Gimlet is old. Its roots date back to mid-2006, when it started life as a Ruby on Rails 1.1.6 program. Along the way, we’ve built up a bit of cruft here and there; last night, we cleaned a bunch of it out when we fixed the character encodings in our database. This paves the way for us to upgrade to newer and better tools.

Feeling like a nerd? Read on.

Hey what's a character encoding?

Since the days of Braille, Morse code, and telegraphs, people have been using binary codes to represent letters and numbers. The idea is simple: As long as everyone agrees on the letters and numbers and their codes (say, ‘01000001’ means ‘A’) writing a program to turn those 1s and 0s into human-readable text is easy.

For many years, the “standard” character encoding was called ASCII (or the closely-related Latin-1) – which covered all the characters you see on a American keyboard plus a few extras. However! There’s no way to represent ב in Latin-1. Can’t do it. It’s not a Latin character. Because people really want to store documents in different languages, it was time for a new standard. After some fits and starts, most of the world settled on a standard called UTF-8. Instead of just being able to represent all the letters, numbers, and symbols used in American English, UTF-8 has enough capacity to represent all the letters, numbers, and symbols in every language written by humans.

As you might imagine, that’s the encoding we’re using in Gimlet.

OK so what did we do last night?

As we mentioned, Gimlet is old. Old enough that UTF-8 hadn’t completely taken over the world when we started working on it. But, being forward-thinking, we created the database with UTF-8-encoded tables and served our web pages with a UTF-8 encoding. Everything looked great – until we upgraded the software that connected to our database.

Suddenly, where we expected to see Gimlét, we saw Gimlét – and a variety of similar oddities. Upon closer investigation, it turned out that the old database connector had been talking to the database in Latin-1. We were taking UTF-8 data from the Web, encoding it as Latin-1, and storing it in UTF-8 tables. When we got it back out, the database connector kindly re-converted the data so it looked nice to everyone. The new database connector wasn’t having any of this funny business, so all non-Latin-1 characters looked broken to everyone. We asked our new database connector to deal in Latin-1, and the problem went away, though we were still storing “broken” data in our database. An uneasy stalemate was reached – until we went to upgrade Ruby.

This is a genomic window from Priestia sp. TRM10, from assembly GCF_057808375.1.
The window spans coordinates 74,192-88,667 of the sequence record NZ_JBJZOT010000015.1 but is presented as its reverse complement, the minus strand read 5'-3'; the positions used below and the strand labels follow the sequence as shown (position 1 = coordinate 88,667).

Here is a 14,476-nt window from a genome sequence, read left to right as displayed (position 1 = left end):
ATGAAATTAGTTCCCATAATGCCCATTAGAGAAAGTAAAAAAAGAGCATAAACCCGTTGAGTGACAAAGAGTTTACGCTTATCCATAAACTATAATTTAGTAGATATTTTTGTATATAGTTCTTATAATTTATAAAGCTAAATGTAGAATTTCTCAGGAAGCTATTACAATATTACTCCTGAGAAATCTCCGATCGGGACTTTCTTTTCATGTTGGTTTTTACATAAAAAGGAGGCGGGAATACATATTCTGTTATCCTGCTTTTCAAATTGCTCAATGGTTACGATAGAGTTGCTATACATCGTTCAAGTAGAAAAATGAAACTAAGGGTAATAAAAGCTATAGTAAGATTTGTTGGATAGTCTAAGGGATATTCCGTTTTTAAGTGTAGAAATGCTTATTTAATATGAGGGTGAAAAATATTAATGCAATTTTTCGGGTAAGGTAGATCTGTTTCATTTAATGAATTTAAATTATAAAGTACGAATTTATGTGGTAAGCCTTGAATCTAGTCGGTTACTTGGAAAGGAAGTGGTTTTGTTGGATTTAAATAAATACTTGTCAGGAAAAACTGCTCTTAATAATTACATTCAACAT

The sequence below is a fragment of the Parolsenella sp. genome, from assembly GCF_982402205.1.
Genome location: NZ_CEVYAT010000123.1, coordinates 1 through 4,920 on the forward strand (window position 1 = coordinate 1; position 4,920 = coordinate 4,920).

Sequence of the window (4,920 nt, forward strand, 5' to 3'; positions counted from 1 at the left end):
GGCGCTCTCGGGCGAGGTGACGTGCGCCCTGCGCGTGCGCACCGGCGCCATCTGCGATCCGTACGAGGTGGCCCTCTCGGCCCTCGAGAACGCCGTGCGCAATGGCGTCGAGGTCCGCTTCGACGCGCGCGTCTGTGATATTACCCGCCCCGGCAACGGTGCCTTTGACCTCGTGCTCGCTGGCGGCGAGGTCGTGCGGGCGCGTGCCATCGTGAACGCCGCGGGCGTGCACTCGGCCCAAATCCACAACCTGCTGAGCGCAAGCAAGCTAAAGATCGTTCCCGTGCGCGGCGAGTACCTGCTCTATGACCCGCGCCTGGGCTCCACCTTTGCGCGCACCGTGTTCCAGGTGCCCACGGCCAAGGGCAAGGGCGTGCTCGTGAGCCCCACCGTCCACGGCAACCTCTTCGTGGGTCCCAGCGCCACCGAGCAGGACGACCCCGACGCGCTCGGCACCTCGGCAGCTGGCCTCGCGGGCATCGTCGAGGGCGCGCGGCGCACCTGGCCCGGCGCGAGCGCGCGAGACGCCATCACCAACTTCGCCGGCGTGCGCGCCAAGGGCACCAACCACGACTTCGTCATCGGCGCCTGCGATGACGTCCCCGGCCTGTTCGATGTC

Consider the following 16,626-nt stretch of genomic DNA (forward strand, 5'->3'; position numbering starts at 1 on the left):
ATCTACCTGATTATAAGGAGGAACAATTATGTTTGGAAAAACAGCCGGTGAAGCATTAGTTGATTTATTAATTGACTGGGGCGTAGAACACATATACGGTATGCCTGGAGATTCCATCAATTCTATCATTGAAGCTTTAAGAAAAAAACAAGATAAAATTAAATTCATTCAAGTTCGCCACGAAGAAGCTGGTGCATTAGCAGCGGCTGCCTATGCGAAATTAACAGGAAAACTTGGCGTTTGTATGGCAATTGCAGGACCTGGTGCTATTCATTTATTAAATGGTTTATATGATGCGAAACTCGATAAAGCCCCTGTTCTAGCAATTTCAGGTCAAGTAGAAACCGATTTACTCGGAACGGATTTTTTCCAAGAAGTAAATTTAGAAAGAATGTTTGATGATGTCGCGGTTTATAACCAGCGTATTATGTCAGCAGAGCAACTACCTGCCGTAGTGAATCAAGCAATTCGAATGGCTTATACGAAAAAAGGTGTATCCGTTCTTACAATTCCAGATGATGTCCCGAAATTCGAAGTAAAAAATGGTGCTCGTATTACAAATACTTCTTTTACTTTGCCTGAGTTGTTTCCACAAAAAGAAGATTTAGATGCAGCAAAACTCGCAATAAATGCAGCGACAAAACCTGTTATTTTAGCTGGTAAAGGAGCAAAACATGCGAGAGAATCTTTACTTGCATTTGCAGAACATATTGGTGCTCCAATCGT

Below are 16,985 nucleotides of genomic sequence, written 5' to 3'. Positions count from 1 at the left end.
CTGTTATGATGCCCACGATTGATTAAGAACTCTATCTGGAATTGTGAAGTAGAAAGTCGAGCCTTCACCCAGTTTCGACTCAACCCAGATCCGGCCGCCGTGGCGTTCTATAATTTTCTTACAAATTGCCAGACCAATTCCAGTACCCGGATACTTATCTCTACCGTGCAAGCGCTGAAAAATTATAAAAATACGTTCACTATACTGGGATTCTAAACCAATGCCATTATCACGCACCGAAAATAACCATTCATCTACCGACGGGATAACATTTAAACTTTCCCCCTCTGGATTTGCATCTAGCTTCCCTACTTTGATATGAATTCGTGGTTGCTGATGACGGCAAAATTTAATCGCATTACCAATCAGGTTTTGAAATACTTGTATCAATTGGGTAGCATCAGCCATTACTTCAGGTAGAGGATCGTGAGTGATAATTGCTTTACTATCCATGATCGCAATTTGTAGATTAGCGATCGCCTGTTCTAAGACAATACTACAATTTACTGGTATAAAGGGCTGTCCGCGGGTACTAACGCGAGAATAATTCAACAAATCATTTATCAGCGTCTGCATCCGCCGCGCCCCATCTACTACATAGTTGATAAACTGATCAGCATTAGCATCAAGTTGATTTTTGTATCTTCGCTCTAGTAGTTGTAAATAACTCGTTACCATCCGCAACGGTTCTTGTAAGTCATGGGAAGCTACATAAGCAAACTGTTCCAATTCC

Ruby 1.9 brooked none of this silliness. It steadfastly refused to cooperate in our decode-recode scheme, dutifully keeping the data in UTF-8 format all the way from the database to the screen, with predictably broken-looking results. People on forums suggested hacks, but they were ugly hacks. It was time to fix the data.

Fortunately, it was easy to see the problem in a standalone database management program:

select name from accounts where id = 1; Gimlét

We needed to convert the text to UTF-8. Of course, the database already thought the text was in UTF-8, so this didn’t work:

select name, convert(name using utf8) from accounts where id = 1; Gimlét   Gimlét

The trick was to do what our old database connector had been doing: take the data, interpret it as Latin-1, then re-interpret it as UTF-8. Because MySQL is “smart” about character encodings, we also had to tell it the characters were just a string of bytes after its Latin-1 encoding. Finally, we tell it to re-code the data as real UTF-8:

select name, convert(cast(convert(name using latin1) as binary) using utf8) from accounts where id = 1; Gimlét   Gimlét

And from there, we wrote a little script to fix all the text columns in the database, and all was well.